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Singled Out: The Waymores' Road Worn


Keavin Wiggins | 04-08-2022

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The Waymores Photo by Lindsay Garrett courtesy Hello Wendy
Photo by Lindsay Garrett courtesy Hello Wendy

The Waymores just released their sophomore album, "Stone Sessions" and to celebrate we asked Kira Annalise to tell us about the song "Road Worn". Here is the story:

We both remember the day we unpacked our suitcases and put our clothes in the dresser. I cried, not knowing if/when we'd return to the life on the road we'd come to love.

It took several weeks into the pandemic, when we were all under quarantine, for us to come to terms with the fact that we weren't going back to work anytime soon. We had been touring for 200 days a year and living out of suitcases for so long that it was a big adjustment, being home all the time. Road Worn pays homage not only to our lives on the road and how much we love touring and getting to see the world, but to a lot of our heroes as well. While writing it, we thought about what our heroes would do in this situation. We thought of songs that had gotten us through tough times in the past.

When Willie and I first met, he introduced me to Must've Been High by The Supersuckers and much of our love story began while listening to those tracks. There's a song on that album called Roadworn and Weary and it perfectly describes life on the road so we showed our appreciation for that track in the opening lines of the chorus. We were missing even the rough aspects of the road at that point and it felt fitting. The next line moves to Townes Van Zandt who is like a God in our world. Townes taught us that you can sing the most depressing song but keep your audience laughing in between to help lighten the room a bit. We like to think of every room we play to as friends so our shows get very intimate and there's a wide range of emotions during; mostly laughter though. We paid our respects to Townes in this line with "singin' for the sake of the song."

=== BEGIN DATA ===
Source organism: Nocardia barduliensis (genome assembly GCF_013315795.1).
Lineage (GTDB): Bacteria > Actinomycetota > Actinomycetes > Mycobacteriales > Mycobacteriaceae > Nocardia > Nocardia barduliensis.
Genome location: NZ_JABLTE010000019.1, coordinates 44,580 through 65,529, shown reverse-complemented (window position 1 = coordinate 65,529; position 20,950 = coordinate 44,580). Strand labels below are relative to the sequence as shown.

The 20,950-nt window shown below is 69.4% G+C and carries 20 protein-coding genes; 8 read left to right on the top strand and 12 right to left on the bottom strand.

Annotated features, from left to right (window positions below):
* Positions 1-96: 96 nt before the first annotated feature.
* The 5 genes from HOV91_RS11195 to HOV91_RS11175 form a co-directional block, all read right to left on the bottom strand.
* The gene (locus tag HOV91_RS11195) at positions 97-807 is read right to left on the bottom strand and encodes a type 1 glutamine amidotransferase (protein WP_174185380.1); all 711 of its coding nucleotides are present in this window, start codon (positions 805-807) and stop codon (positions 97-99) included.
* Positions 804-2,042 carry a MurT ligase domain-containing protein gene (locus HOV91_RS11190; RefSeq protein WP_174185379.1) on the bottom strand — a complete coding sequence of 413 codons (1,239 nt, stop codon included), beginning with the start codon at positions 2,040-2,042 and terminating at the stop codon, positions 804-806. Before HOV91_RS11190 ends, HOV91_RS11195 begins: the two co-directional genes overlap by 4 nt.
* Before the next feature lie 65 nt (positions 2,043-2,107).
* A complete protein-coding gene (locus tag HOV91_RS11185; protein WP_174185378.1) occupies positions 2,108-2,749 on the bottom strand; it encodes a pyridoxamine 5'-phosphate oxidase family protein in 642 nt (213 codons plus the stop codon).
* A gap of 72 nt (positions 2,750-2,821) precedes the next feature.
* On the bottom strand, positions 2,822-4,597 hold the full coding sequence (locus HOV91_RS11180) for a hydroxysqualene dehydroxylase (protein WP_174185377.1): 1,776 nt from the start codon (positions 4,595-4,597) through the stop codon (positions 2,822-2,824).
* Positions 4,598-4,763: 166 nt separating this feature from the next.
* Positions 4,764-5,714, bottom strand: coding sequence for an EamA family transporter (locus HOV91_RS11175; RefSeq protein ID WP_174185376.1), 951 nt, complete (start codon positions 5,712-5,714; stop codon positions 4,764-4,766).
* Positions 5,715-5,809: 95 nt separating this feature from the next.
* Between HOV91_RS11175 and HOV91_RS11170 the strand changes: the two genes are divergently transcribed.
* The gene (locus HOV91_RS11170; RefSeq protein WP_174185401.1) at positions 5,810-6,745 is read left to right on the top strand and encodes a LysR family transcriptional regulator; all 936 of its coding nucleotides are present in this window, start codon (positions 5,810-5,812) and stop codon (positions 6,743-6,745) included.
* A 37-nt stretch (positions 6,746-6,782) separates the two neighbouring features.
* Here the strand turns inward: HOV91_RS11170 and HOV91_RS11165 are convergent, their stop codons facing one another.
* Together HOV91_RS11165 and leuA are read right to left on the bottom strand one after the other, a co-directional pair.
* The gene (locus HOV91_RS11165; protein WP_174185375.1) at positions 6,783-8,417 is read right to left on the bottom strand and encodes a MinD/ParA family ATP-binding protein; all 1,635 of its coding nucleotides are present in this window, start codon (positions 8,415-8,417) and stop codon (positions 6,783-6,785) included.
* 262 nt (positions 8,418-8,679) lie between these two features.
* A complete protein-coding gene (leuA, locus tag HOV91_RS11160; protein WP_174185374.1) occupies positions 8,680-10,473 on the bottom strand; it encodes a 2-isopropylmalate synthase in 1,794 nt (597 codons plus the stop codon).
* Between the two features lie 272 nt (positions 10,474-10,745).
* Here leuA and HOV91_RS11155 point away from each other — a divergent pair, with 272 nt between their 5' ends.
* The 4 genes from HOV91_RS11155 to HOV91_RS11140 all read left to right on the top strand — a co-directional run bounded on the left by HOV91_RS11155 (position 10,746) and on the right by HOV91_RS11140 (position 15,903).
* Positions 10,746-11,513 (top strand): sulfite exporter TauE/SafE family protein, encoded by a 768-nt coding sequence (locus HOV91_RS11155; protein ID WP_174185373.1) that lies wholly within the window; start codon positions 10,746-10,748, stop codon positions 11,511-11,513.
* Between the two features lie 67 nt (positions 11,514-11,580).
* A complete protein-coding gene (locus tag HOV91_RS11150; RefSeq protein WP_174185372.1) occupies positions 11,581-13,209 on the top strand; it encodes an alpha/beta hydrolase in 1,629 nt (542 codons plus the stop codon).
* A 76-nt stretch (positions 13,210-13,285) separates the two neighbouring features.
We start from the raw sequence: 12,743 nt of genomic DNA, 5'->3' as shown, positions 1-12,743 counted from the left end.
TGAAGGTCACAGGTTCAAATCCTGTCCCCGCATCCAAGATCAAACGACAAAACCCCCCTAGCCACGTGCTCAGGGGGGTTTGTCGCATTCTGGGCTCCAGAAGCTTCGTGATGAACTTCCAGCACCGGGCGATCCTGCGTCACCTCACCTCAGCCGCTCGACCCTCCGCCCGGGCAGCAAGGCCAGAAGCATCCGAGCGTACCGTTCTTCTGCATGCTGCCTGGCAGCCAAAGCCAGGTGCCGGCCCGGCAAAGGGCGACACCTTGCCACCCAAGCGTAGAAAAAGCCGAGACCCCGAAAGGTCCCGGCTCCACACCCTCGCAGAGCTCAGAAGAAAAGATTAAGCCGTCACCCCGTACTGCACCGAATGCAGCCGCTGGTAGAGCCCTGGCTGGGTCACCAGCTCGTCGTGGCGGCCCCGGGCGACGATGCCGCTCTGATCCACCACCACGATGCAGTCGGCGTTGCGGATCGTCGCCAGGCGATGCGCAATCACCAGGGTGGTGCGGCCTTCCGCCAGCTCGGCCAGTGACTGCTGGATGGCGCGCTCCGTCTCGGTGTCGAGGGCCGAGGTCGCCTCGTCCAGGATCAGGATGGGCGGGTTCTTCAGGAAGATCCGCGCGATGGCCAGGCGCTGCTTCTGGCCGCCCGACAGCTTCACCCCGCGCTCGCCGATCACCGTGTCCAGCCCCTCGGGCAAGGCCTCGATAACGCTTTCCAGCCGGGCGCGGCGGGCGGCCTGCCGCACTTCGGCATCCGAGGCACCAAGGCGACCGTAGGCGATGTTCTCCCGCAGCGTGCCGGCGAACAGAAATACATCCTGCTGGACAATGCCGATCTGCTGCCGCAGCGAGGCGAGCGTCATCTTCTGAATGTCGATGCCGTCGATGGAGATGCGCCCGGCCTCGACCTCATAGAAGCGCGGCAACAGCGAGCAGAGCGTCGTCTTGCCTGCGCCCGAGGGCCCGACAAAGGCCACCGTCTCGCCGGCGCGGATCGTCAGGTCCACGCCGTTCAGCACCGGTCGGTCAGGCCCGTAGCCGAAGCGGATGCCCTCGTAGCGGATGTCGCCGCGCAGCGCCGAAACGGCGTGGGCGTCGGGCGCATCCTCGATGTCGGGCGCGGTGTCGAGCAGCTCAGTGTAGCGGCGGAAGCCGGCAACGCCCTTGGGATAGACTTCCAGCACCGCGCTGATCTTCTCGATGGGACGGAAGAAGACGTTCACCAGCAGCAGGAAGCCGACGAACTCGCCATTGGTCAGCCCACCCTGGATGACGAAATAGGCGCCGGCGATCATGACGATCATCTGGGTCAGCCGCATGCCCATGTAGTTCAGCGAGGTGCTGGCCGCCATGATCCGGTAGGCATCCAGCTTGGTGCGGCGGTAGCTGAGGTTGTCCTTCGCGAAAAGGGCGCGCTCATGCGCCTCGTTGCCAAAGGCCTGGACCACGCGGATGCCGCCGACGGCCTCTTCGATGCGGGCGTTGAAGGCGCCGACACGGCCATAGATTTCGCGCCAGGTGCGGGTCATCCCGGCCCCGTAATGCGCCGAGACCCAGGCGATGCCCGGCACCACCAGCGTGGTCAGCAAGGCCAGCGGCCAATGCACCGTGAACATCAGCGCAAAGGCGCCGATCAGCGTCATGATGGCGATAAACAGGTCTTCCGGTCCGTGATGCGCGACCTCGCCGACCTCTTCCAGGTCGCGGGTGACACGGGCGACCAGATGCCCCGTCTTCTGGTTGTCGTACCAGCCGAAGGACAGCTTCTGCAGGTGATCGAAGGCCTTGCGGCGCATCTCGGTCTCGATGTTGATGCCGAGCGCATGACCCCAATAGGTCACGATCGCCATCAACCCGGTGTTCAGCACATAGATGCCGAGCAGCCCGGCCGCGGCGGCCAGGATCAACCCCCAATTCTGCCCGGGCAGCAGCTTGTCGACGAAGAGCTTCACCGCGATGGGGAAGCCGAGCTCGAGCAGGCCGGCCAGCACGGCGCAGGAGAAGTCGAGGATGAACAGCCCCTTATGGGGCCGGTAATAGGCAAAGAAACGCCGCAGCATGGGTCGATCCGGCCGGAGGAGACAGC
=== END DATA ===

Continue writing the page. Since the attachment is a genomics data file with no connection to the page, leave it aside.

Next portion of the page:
We lost one of our biggest influences during the pandemic: John Prine. It hit us both really hard. We truly believed that one day we'd get to share the stage with him and to have him taken from the world was just devastating. We did our best to honor his writing style at the end of the chorus and again with the tags in the final chorus.

True country music is one of the only genres that really emphasizes respecting your elders. We take that part of our genre very seriously and we're always looking for ways to carry on what those who came before us have done.

Hearing is believing. Now that you know the story behind the song, listen and watch for yourself below and learn more about the album here

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Singled Out: The Waymores' Road Worn


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